During this quarantine I've been watching good movies, eating good food, and reading good books too.
Here's some books I read in the past few weeks:
by Christopher Isherwood
It's a really short novella that satirizes the film industry and I think a lot of film buffs will love it. The characters are really fun and the way the creative process is illustrated is pretty hilarious. This book also takes place against the backdrop of World War 2 and it does a great job of showing
The Woman Without A Name
by Laurence M. Janifer
This was one of the vintage paperbacks I had lying around. Before the plague I would usually buy a few vintage paperbacks from Half Price Books because they are legit fun collector's items and the coverart is always so nice.
The novel is short fast paced read and is very much gothic. A governess arrives at a manor to look over the two young girls. One day when she's on a walk she encounters a woman who SPOILER ALERT can't remember her name and the reason for her trauma has to do with the manor. The governess has to decide whether to stay or leave.
It's a fun trashy read that can easily be read in one sitting.
The Glass Hotel
by Emily St. John Mandel
After reading Station Eleven
, I was really excited to learn that Mandel had a new book coming out. This book was published in like the last week of March I think.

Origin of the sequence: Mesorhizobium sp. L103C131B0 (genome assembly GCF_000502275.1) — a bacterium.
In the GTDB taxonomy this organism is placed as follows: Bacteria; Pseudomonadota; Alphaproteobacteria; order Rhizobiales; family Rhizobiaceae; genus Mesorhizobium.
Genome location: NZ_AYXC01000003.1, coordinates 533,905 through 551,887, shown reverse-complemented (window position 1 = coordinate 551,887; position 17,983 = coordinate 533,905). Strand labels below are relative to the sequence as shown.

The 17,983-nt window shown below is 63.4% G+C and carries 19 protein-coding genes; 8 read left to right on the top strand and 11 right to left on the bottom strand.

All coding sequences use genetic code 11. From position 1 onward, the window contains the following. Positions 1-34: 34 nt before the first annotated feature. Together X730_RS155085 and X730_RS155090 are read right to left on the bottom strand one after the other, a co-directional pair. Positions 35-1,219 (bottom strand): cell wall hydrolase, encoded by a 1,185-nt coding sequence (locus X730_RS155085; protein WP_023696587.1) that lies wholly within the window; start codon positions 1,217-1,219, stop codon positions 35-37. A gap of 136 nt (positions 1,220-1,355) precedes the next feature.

Like Station Eleven
, Glass Hotel
has a pretty big cast of characters and they are all interconnected. But unlike its predecessor, the book doesn't really do a great job of making those connections streamlined. The novel doesn't really have the magic of it's predecessor but it's still a worthwhile engaging read. The characters deal with these pangs of regret (the overall plot is about a Bernie Madoff like Ponzi scheme that destroys the lives of many characters) and their struggles to deal with reality (often having vivid imagings of an alternate life).
I think it's still worth reading if you still remember 2008.
The Easter Parade
by Richard Yates
Holy fuck where do I even begin with this? The only other Yates book I read was Revolutionary Road
and like that novel, Easter Parade
really just breaks your heart into a billion pieces.
The novel is about two sisters whose parents are divorced. They grow up with the sting of the divorce and lead very different lives. One gets married young and starts a family while the other becomes a career woman. The novel spans 4 decades of their lives and shows how they change and what they go through over the years.
The ending is really heartbreaking and was legit hard to read. But this was easily one of the best books I read in the past two weeks. It's definitely going to stay with me forever.